Tuesday, December 17, 2013

Environmental Defefence's Op-Ed: Green as ...

Nominally environmental, allegedly non-governmental, organization Environmental Defence has an op-ed on the Ottawa Citizen site - written by its executive, director Tim Gray.
The NGO associated with frac gas promises to correct the "dubious assumptions rather than facts" behind a claim that "green power" is responsible for rising electricity bills.
I saw an error starting the second paragraph and decided to note errors as I read through Stop making green power the scapegoat ... should just take a second ...
Subsidies for nuclear power pushed up our electricity generation costs by 43 per cent last year
Electricity rates didn't go up 43% last year.
I know what Gray probably meant - it's wrong too.
Today, wind and solar produce just four per cent of Ontario’s electricity, so blaming them for rising rates is like blaming the cookie you ate for all your weight gain.
Page 20 of "Calculating the RPP Supply Cost"
If you hadn't gained weight on your existing diet, and then you only added cookies to the diet, without changing your energy use, the weight gain would probably be because of the cookies.

Solar is expected to go from essentially 0% of costs to 11% before we ever get a report from the Ontario Power Authority on how little energy we are purchasing, and for how much.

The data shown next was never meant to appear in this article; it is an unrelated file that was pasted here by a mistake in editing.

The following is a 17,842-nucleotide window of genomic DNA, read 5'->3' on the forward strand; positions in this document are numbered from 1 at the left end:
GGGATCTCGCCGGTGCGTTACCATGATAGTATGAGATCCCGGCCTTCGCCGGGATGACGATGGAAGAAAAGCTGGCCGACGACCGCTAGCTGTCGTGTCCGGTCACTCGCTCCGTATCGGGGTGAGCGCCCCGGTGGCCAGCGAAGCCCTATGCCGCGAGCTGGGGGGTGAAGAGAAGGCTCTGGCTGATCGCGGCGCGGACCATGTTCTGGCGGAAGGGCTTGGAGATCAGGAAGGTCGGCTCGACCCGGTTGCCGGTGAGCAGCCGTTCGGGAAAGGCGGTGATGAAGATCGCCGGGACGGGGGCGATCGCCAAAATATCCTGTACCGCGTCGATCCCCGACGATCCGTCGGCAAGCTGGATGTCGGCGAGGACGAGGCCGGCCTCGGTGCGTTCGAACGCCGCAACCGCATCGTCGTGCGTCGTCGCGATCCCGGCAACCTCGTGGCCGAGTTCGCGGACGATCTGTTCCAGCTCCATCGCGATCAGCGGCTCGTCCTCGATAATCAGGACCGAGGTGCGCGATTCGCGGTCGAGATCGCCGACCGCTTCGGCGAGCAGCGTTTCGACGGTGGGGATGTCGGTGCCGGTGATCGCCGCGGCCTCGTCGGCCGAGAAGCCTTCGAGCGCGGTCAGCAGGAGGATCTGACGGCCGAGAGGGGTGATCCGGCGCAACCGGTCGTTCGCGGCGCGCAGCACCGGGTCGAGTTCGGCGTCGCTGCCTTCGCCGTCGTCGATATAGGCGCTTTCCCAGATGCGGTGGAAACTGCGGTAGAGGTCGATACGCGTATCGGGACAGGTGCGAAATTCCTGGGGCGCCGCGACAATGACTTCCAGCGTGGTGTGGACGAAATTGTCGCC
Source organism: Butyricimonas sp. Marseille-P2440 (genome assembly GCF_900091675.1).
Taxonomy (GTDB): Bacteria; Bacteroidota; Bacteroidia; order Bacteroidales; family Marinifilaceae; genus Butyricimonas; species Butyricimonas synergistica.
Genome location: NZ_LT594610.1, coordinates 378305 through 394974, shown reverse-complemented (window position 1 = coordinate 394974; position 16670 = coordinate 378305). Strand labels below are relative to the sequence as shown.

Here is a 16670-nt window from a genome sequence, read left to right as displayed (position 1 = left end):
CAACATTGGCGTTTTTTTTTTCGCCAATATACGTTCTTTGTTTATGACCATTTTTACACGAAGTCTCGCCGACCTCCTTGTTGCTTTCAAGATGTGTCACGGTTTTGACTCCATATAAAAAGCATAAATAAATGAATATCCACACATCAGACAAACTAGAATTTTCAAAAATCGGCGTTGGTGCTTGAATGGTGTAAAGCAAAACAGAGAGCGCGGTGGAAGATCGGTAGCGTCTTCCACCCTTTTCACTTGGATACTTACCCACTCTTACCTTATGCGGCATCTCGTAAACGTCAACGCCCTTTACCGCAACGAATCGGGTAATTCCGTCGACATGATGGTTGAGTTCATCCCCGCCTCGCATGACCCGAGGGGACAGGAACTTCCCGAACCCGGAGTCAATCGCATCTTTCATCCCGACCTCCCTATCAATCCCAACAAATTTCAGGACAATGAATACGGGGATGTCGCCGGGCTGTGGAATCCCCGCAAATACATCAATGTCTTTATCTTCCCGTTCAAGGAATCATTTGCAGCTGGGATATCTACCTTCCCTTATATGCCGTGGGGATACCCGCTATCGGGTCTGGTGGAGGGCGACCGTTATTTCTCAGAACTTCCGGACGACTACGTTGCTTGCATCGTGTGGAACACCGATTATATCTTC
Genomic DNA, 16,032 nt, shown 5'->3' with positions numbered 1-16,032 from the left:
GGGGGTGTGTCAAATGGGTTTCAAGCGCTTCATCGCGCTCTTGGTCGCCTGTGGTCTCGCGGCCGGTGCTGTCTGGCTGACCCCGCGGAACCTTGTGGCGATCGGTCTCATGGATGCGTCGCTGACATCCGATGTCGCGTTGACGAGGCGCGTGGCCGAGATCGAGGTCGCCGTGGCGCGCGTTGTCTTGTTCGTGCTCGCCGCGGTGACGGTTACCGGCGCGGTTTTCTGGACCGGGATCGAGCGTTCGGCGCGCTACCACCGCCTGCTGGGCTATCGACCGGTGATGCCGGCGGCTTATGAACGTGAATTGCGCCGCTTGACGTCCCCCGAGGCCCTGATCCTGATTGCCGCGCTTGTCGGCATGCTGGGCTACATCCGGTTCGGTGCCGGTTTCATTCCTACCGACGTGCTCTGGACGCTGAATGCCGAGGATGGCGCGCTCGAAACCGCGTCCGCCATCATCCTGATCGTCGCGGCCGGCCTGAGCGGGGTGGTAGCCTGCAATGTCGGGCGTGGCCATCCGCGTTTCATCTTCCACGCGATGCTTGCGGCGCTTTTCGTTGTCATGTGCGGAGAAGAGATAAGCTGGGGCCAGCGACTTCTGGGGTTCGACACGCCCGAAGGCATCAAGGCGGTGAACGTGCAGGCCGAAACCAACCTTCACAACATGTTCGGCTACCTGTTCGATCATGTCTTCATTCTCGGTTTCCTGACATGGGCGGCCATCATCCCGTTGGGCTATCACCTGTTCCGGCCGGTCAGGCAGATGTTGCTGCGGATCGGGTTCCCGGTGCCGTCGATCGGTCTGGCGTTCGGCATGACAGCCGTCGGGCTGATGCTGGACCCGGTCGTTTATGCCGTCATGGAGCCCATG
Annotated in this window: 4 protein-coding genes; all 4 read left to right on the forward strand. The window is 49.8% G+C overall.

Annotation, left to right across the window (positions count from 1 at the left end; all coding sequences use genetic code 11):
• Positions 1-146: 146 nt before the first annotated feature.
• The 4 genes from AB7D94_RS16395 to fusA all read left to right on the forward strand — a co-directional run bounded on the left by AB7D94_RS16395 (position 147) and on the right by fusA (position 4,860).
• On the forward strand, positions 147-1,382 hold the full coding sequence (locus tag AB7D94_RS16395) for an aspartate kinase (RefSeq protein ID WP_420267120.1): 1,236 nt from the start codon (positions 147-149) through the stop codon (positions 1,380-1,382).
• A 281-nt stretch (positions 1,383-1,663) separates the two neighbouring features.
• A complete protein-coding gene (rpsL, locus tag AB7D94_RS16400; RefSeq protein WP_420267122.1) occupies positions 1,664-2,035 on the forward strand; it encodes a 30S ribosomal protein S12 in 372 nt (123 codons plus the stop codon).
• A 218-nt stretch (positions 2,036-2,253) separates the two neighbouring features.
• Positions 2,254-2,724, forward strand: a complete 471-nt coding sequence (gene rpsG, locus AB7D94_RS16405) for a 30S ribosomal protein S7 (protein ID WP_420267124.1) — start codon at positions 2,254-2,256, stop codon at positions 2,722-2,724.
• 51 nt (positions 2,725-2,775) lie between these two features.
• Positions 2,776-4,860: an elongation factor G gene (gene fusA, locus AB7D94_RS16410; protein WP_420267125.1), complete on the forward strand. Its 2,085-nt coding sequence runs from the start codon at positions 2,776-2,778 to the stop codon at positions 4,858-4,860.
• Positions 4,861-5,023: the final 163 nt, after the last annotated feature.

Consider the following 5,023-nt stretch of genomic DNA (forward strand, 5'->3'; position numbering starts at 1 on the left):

I estimate the same 4% of generation coming from wind and solar as ED guy, but that's ~$1.2 billion of a ~$11.5 billion market - and it's grown by ~$1 billion since the recession hit at the end of 2008 when demand disappeared and we decided to see how much we could add to Ontario's bills by procuring ever more supply while exporting cheaply (it's up to about 1 cent/kWh)
The real reason electricity bills in Ontario are on the rise is our overbuilt and unreliable nuclear system
We haven't built a reactor since 1994 and yet output in 2013 will be the highest since then, and still it's priced around 6 cents/kWh, which is less than 1/2 ED guy's "not a problem" renewables (Bruce Units 1 and 2 has put some upward pressure on 2013's rates - but that's just one part of the rate story, and it's the least expensive, per kWh, supply of all that have been added in recent years )
Ontario’s new Long Term Energy Plan anticipates a lower demand future where less nuclear will be needed.
The plan expects demand to be relatively flat but not lower, and the plan has renewables and ED's methane instead of nuclear.
While some suggest that controlling the output of wind turbines is a problem, cutting off a windmill takes minutes.
On the contrary, if decisions were made by working dicks, instead of ED types, wind turbines would be first in the curtailment order - not following Bruce's reactors.
There’s also an erroneous assumption that costly gas plants were built to back up wind and solar power.
We have gas plants to provide a reliable supply of electricity.
from the Long Term Energy Plan
Wind and solar might displace some fuel use in the reliable supply chain, but peak energy use (including home heating) is on cold winter nights when the capacity value of both wind and solar is essentially nil.  The ability of these renewables to displace any capacity is minimal.
We have a climate crisis on our hands, folks, and it is long past time to start dealing with it.
According to the LTEP we are going to increase emissions.
Attacking the supply mix in low emission jurisdictions is a really strange way to communicate a climate crisis.

1 comment:

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